Skip to main content

Book Edited by Professor Sylvia Nassar Addresses Biopsychosocial Perspectives on Arab Americans

Sylvia Nassar, Ph.D., professor of Counselor Education at the NC State College of Education

NC State College of Education Professor Sylvia Nassar has always been drawn to researching and writing about Arab and Arab American populations. From her own personal experiences as an Arab American and the daughter of an Arab immigrant, and from her work as a scholar and practitioner, she knows first-hand the struggles members of this population face in issues of culture, self-identification, and mental and physical healthcare. 

“Aside from my personal experiences, I’ve been drawn to making the connection between multiculturalism and social justice domestically with global issues. I think what clinicians, researchers and others in the general population don’t often realize is that some groups are marginalized domestically because of global issues,” Nassar said. 

This approach is at the forefront of the second edition of Biopsychosocial Perspectives of Arab Americans: Culture, Development, and Health, on which Nassar serves as lead editor. The book is divided into three sections with the first focusing on sociocultural issues, the second focusing on developmental psychopathology and the final section focusing on Arab American health. 

The sections are bookended by a preface and closing chapter authored by Nassar. Her chapters, she said, were intentionally written in a more conversational tone so that the work would be more accessible to non-scholar audiences, particularly clinicians who might work with Arab and Arab American populations in healthcare settings. 

“To researchers, a scholarly tone is what we read all the time, but we need clinicians to be using this information, and I want other people outside of our disciplines to also be aware of some of the issues that we talk about in this book,” Nassar said. “When you have a population that is marginalized or unique in any way, it behooves everyone to have an understanding of that population.” 

Although Arab and Arab Americans are often classified as “white” through the U.S. census and other forms that capture demographic information, the book emphasizes that it’s important for practitioners to recognize that this population faces a variety of social, cultural and health challenges that are different from other populations who fall under the same racial classification.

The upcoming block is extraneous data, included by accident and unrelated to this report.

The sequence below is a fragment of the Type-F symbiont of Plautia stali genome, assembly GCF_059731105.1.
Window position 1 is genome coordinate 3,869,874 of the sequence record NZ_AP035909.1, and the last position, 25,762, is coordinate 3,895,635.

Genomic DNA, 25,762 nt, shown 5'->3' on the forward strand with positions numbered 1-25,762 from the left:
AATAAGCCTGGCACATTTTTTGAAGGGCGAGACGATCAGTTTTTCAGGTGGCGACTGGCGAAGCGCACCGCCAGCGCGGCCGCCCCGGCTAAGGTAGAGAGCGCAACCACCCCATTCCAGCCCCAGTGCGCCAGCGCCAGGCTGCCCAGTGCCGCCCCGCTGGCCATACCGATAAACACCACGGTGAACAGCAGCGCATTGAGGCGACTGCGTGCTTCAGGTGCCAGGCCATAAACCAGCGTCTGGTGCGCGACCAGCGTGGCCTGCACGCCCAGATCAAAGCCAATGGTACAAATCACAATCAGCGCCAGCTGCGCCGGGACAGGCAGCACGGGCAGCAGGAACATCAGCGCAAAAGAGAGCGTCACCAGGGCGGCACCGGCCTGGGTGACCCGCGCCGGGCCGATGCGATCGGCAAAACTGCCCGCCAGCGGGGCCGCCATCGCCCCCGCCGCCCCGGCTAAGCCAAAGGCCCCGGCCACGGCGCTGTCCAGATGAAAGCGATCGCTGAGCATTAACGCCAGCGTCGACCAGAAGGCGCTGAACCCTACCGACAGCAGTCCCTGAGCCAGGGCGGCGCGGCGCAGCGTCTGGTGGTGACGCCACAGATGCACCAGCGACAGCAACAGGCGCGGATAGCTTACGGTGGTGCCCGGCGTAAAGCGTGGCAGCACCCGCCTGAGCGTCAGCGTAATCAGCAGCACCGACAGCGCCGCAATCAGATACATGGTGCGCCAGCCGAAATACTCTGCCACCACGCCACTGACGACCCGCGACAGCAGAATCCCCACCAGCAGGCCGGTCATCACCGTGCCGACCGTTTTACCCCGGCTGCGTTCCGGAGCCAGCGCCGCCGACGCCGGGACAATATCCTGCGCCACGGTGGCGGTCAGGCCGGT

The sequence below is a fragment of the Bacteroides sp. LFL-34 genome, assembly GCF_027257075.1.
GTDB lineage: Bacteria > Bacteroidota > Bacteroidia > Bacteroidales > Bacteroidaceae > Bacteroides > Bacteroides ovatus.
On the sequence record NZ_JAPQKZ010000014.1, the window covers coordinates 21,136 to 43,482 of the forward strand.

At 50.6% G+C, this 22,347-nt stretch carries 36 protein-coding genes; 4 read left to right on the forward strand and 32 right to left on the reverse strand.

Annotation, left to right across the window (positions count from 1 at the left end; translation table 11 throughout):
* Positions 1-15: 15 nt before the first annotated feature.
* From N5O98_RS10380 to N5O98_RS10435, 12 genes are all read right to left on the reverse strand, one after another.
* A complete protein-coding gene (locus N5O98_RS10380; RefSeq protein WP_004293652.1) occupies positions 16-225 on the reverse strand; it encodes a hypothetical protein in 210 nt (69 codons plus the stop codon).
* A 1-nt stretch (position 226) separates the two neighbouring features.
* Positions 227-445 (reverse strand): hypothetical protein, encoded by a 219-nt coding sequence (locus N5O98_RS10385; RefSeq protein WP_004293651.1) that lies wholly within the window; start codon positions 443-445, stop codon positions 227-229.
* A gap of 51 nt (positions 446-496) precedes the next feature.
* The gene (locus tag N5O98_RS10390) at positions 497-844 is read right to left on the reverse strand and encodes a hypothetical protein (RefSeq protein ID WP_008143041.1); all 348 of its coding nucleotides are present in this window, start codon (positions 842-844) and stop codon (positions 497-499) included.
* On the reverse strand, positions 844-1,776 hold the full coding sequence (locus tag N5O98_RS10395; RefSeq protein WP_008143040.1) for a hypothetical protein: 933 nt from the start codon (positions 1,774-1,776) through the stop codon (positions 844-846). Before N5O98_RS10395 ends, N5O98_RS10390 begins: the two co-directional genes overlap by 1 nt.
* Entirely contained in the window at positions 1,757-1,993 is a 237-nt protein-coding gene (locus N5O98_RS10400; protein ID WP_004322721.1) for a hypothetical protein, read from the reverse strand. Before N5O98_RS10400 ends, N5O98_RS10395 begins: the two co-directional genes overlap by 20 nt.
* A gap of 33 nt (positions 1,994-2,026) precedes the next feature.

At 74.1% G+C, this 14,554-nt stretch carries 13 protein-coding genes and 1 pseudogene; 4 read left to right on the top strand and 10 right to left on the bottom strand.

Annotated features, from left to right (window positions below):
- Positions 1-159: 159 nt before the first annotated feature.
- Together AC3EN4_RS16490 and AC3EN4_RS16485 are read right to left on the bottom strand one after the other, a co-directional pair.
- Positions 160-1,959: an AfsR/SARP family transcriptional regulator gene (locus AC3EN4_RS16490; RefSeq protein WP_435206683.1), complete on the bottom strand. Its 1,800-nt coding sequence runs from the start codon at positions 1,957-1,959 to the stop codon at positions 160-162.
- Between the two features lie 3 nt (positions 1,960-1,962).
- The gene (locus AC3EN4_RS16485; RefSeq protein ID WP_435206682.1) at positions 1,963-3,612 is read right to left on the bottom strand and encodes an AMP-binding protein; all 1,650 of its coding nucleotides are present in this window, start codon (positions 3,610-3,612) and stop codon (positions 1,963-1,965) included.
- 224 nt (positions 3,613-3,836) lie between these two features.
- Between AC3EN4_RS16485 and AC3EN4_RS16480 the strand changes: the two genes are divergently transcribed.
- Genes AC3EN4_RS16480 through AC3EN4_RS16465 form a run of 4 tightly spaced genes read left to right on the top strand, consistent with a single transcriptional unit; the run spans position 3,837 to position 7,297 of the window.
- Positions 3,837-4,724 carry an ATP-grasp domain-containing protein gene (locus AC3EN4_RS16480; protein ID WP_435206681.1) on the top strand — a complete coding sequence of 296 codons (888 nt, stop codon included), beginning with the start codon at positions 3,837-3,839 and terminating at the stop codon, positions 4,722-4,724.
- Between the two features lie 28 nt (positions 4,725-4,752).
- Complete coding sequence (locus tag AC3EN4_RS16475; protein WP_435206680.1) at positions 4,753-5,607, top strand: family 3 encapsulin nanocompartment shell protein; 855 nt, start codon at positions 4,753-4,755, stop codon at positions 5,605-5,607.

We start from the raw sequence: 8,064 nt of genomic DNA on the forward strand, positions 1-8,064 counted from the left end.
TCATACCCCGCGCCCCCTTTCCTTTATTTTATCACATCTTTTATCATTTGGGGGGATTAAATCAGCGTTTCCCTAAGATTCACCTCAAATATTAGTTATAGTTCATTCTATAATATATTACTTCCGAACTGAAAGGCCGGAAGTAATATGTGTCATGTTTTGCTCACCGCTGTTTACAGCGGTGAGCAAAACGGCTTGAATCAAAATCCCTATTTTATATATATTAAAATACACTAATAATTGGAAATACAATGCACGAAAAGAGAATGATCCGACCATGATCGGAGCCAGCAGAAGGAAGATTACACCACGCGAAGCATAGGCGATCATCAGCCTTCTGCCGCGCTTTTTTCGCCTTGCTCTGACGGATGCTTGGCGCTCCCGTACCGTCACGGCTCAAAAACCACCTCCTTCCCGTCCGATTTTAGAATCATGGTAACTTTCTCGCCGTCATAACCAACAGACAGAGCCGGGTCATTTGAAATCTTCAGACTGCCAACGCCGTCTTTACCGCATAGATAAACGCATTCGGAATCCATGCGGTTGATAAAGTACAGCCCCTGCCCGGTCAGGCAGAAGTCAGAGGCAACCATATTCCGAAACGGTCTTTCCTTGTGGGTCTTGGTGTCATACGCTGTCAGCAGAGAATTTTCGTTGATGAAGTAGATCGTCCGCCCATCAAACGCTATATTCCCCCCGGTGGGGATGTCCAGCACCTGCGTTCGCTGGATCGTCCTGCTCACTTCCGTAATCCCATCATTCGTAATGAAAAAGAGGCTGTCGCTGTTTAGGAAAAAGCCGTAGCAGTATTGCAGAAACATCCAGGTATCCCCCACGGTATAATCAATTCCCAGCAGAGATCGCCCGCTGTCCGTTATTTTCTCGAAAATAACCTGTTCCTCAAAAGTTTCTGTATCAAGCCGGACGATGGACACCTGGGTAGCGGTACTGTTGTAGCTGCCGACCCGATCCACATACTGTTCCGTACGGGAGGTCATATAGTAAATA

For example, practitioners need to be aware that there is often a stigmatization of many mental health, and even certain physical health problems within the Arab and Arab American culture. This stigmatization, coupled with a stigmatized view on help seeking, means clinicians may need to perform a more holistic assessment to find the root of their patient’s problem. 

“In Arab culture, a lot of psycho-emotional concerns are sort of masked by physical concerns. So, somebody might come in and talk about a stomach ache, and that’s a very real symptom, but they’re not the root symptom,” Nassar explained. “People are also less likely to get screenings for certain stigmatized illnesses, so it’s really important, once a clinician becomes aware of the cultural contexts of the person, to make sure that they provide really good education and advocacy about medical issues.” 

Nassar added, “In terms of global impacts on the Arab American experience, when there is a U.S. stance toward or a policy about the Middle East, the ways in which mainstream and social media present it will influence the perceptions and perspectives of those who view or read about it. Similar to the experience of other marginalized groups, Arab Americans might encounter these perspectives within their communities or even internalize them. This national context can create mental health challenges that educators, clinicians and researchers should be aware of so they can provide the most culturally appropriate and effective support for their constituents and clients.”